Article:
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The Sandy Spring Way

You really need to take predictions with a grain of salt.

December 16th, 2013 | By Beau Mercer

Brian OettingerYou really need to take predictions with a grain of salt. Consider these esteemed opinions:

  • “I think there is a world market for maybe five computers.” Thomas Watson, Chairman, IBM, 1943
  • “Who wants to hear actors talk?” H. M. Warner, Founder, Warner Brothers, 1927
  • “Everything that can be invented has been invented.” Charles Duell, Commissioner, U.S. Office of Patents, 1899

It’s an important to remember the fallibility of experts as we head toward a new year and pundits begin pontificating about the events of the past and predicting what may be ahead.

Barron’s recently pointed out how well U.S. stock markets have performed this year: “Not since 1995, when stocks climbed 34 percent without as much as a 3 percent dip, have we enjoyed a year as agreeable as this. No pain, all gain has turned U.S. stocks into a consensus favorite, the People’s Choice award winner, the king of the hill. But, it’s no longer the road less traveled.”

The publication tweaked market optimists by pointing out economists’ consensus opinion the U.S. economy will grow by 2.6 percent — admittedly a pretty modest pace for growth — may not seem like a stretch, but it could be. The point was 2014 is almost certain to bring some jarring economic transitions like less monetary support through quantitative easing. Reduced liquidity could negatively affect economic growth (Gross Domestic Product growth in 2013 is projected to be just 1.7 percent).

In a separate article, Barron’s shared insights from 10 strategists — Wall Street professionals who acknowledged 2014 may offer investors a bumpy road. However, their consensus expectation is the Standard & Poor’s 500 will finish 2014 higher. “…their mean prediction is 1977. The bullish consensus might trouble contrarians, but Wall Street’s pros see ample reason for optimism, given their expectations of a stronger economy and rising corporate profits.”

As you read conflicting opinions about where we’ve been and where we’re going, it’s critical to remember short-term macroeconomic and market predictions should not be given too much weight. You built your investment strategy to meet your long-term investment goals.

Data as of 12/13/13 1-Week YTD 1-Year 3-Year 5-Year 10-Year
Standard & Poor’s 500 (Domestic Stocks)

-1.7%

24.5%

25.1%

12.7%

15.4%

5.2%

10-year Treasury Note (Yield Only)

2.9

NA

1.7

3.3

2.5

4.3

Gold (per ounce)

-0.1

-27.3

-27.2

-4.2

8.3

11.7

DJ-UBS Commodity Index

0.6

-9.3

-9.7

-6.9

2.3

-0.8

DJ Equity All REIT TR Index

-2.3

0.5

3.4

10.1

19.5

8.6

Notes: S&P 500, Gold, DJ-UBS Commodity Index returns exclude reinvested dividends (gold does not pay a dividend) and the three-, five-, and 10-year returns are annualized; the DJ Equity All REIT TR Index does include reinvested dividends and the three-, five-, and 10-year returns are annualized; and the 10-year Treasury Note is simply the yield at the close of the day on each of the historical time periods.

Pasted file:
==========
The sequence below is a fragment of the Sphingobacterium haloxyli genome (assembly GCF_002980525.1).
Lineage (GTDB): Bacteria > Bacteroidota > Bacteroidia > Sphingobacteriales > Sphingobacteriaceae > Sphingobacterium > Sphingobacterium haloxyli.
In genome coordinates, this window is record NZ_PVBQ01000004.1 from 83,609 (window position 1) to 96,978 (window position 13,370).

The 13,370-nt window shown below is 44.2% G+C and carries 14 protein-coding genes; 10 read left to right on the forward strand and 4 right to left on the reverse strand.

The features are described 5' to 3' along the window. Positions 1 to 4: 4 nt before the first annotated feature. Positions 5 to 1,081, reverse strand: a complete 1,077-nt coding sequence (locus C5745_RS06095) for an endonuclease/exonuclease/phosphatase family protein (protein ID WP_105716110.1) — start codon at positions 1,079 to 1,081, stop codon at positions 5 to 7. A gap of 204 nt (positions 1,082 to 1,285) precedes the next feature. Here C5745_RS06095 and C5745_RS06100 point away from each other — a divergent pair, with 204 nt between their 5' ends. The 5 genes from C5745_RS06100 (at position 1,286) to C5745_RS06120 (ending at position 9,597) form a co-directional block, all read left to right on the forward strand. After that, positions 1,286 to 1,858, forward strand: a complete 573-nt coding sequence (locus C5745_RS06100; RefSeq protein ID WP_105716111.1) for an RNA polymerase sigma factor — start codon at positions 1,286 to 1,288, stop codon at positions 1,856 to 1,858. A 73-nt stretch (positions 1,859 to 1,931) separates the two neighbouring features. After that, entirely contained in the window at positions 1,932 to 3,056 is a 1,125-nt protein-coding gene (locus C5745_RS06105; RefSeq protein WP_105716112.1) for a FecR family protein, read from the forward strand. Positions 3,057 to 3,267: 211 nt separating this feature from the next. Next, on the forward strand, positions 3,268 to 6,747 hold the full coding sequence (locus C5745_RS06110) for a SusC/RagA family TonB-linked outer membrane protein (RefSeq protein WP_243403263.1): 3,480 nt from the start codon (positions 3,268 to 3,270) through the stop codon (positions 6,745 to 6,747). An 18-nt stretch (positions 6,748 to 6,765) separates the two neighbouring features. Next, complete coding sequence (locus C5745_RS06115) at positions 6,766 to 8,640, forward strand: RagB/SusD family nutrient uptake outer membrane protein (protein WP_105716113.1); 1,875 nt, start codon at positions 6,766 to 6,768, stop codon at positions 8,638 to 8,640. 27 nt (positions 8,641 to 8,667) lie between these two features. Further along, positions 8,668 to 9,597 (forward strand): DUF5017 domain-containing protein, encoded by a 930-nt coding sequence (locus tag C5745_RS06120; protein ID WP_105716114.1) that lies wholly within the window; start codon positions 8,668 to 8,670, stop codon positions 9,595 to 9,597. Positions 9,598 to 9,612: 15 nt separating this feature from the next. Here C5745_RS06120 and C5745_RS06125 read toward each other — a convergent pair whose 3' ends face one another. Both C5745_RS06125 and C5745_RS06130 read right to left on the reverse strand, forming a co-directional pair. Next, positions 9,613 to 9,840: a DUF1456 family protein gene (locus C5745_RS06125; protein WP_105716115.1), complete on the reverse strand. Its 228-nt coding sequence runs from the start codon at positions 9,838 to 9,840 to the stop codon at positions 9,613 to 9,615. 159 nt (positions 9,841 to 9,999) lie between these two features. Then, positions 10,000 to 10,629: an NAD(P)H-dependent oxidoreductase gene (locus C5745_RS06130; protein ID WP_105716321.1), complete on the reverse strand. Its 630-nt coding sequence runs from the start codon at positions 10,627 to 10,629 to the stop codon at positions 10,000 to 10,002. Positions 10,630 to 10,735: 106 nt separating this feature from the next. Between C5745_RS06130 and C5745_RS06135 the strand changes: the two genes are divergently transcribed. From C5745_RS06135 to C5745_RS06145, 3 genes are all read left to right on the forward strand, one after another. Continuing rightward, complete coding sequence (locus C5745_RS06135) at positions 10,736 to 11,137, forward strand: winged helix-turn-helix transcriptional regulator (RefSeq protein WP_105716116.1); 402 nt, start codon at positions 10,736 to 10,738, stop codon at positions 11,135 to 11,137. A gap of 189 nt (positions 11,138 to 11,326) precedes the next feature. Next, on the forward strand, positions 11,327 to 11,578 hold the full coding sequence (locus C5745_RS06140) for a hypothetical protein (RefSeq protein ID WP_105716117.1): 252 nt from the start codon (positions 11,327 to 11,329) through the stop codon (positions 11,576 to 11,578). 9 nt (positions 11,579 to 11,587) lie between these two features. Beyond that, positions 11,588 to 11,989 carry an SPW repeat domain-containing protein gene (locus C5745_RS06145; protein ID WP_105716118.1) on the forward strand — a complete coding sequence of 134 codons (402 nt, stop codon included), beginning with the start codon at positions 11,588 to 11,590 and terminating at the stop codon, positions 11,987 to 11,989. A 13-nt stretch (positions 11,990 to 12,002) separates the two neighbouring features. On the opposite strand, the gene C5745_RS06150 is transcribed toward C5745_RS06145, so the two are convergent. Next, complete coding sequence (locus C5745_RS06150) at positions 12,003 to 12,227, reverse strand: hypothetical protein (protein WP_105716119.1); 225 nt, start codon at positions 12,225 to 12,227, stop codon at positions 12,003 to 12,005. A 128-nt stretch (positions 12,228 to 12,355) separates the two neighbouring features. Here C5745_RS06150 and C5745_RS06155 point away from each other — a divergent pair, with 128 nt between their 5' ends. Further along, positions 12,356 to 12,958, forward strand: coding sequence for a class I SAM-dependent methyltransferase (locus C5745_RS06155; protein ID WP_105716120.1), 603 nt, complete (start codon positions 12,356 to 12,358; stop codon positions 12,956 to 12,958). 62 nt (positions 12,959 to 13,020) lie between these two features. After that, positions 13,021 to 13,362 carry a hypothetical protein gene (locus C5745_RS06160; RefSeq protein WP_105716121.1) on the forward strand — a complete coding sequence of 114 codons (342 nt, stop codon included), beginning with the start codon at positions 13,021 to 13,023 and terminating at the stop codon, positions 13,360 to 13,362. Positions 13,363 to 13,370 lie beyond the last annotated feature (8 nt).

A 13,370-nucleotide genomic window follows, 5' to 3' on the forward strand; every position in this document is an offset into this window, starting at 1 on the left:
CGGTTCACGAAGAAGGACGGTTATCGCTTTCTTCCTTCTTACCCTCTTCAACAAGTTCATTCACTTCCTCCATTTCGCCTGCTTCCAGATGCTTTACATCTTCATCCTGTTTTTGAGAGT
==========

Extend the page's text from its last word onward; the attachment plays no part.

Sources: Yahoo! Finance, Barron’s, djindexes.com, London Bullion Market Association.
Past performance is no guarantee of future results. Indices are unmanaged and cannot be invested into directly. N/A means not applicable.

IS THAT A DRONE? FLYING THROUGH MY NEIGHBORHOOD?

There may be a new entry on the list of military inventions that have been repurposed for commercial use: Unmanned Aerial Vehicles (a.k.a. UAVs or drones) may soon join global positioning systems (GPS), duct tape, EpiPens, cargo pants, microwaves, and a wealth of other goods Americans rely on in everyday domestic life.

Drones are remote-controlled flying robots. They may be as small as insects or as large as jumbo jets. Today, they’re most known for delivering stealth attacks on selected targets and military service which has included stints on domestic border surveillance and overseas reconnaissance. In the future, they may be thought of as handy tools that help manage a variety of tasks. While no one can be sure which opportunities will pan out and which won’t, there are a lot of potential applications including:

  • Information gathering. Journalism students at the University of Missouri in Columbia are learning to fly drones! They’re gathering pictures, videos, and other news-worthy information. Yes, there are some privacy issues. Already, 42 states are considering bills restricting drone use.
  • Improving agriculture. Students at Oklahoma State University are researching the roles drones could play in increasing yields and monitoring crops for blight and diseases.
  • Disaster relief. The Harvard-MIT Division of Health Sciences and Technology received a grant to develop drones to deliver vaccines and medicines to remote locations and disaster areas.
  • Wildlife research. The U.S. Geological Survey has been using a camera-equipped drone to complete aerial counts of sandhill cranes, and scientists in Indonesia are using drones to study endangered Sumatran orangutans from above the treetops.
  • Shipping goods. American internet retailers are experimenting with using drones to ship goods from fulfilment centers directly to customer’s doors. It may be 2015 before you receive a drone delivery because the Federal Aviation Administration still needs to issue some rules governing drone operations.

So, if you’ve been asking yourself, “What’s the next big thing?,” you might want to read up on drones. They could be it.

Weekly Focus – Think About It

“Peace is not absence of conflict, it is the ability to handle conflict by peaceful means.”

—Ronald Reagan, 40th American President